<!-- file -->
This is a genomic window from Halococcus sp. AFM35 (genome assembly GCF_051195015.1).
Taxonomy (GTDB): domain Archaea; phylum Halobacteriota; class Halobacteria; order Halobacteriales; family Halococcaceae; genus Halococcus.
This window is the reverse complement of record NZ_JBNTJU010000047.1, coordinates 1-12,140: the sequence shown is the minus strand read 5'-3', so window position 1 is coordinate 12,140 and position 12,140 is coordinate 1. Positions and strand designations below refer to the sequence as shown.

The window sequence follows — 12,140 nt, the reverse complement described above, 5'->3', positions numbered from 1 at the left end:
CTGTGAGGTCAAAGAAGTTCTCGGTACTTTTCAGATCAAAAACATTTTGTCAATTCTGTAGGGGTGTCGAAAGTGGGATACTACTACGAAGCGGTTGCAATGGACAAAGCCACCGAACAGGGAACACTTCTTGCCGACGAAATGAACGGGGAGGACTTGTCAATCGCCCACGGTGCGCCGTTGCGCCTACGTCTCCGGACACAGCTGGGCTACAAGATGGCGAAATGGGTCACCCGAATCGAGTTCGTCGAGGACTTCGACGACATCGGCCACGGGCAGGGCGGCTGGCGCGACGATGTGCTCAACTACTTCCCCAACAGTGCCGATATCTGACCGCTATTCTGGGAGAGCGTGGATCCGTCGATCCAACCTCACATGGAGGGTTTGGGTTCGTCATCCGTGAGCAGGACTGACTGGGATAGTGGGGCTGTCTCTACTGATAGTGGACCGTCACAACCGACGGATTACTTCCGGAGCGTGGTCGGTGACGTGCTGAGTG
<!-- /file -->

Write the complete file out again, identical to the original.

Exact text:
This is a genomic window from Halococcus sp. AFM35 (genome assembly GCF_051195015.1).
Taxonomy (GTDB): domain Archaea; phylum Halobacteriota; class Halobacteria; order Halobacteriales; family Halococcaceae; genus Halococcus.
This window is the reverse complement of record NZ_JBNTJU010000047.1, coordinates 1-12,140: the sequence shown is the minus strand read 5'-3', so window position 1 is coordinate 12,140 and position 12,140 is coordinate 1. Positions and strand designations below refer to the sequence as shown.

The window sequence follows — 12,140 nt, the reverse complement described above, 5'->3', positions numbered from 1 at the left end:
CTGTGAGGTCAAAGAAGTTCTCGGTACTTTTCAGATCAAAAACATTTTGTCAATTCTGTAGGGGTGTCGAAAGTGGGATACTACTACGAAGCGGTTGCAATGGACAAAGCCACCGAACAGGGAACACTTCTTGCCGACGAAATGAACGGGGAGGACTTGTCAATCGCCCACGGTGCGCCGTTGCGCCTACGTCTCCGGACACAGCTGGGCTACAAGATGGCGAAATGGGTCACCCGAATCGAGTTCGTCGAGGACTTCGACGACATCGGCCACGGGCAGGGCGGCTGGCGCGACGATGTGCTCAACTACTTCCCCAACAGTGCCGATATCTGACCGCTATTCTGGGAGAGCGTGGATCCGTCGATCCAACCTCACATGGAGGGTTTGGGTTCGTCATCCGTGAGCAGGACTGACTGGGATAGTGGGGCTGTCTCTACTGATAGTGGACCGTCACAACCGACGGATTACTTCCGGAGCGTGGTCGGTGACGTGCTGAGTG